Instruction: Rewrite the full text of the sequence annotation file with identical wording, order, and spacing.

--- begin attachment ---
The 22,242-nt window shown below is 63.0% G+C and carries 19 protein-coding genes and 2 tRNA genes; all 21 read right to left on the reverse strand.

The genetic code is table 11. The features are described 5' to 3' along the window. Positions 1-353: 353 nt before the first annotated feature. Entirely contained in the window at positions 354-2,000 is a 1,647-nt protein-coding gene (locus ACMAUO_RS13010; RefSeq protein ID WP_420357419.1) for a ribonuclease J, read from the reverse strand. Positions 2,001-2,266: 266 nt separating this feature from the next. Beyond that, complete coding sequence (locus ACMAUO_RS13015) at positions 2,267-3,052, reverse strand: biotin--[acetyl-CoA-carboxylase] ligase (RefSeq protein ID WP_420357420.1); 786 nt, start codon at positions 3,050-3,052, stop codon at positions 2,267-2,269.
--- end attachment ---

The 22,242-nt window shown below is 63.0% G+C and carries 19 protein-coding genes and 2 tRNA genes; all 21 read right to left on the reverse strand.

The genetic code is table 11. The features are described 5' to 3' along the window. Positions 1-353: 353 nt before the first annotated feature. Entirely contained in the window at positions 354-2,000 is a 1,647-nt protein-coding gene (locus ACMAUO_RS13010; RefSeq protein ID WP_420357419.1) for a ribonuclease J, read from the reverse strand. Positions 2,001-2,266: 266 nt separating this feature from the next. Beyond that, complete coding sequence (locus ACMAUO_RS13015) at positions 2,267-3,052, reverse strand: biotin--[acetyl-CoA-carboxylase] ligase (RefSeq protein ID WP_420357420.1); 786 nt, start codon at positions 3,050-3,052, stop codon at positions 2,267-2,269.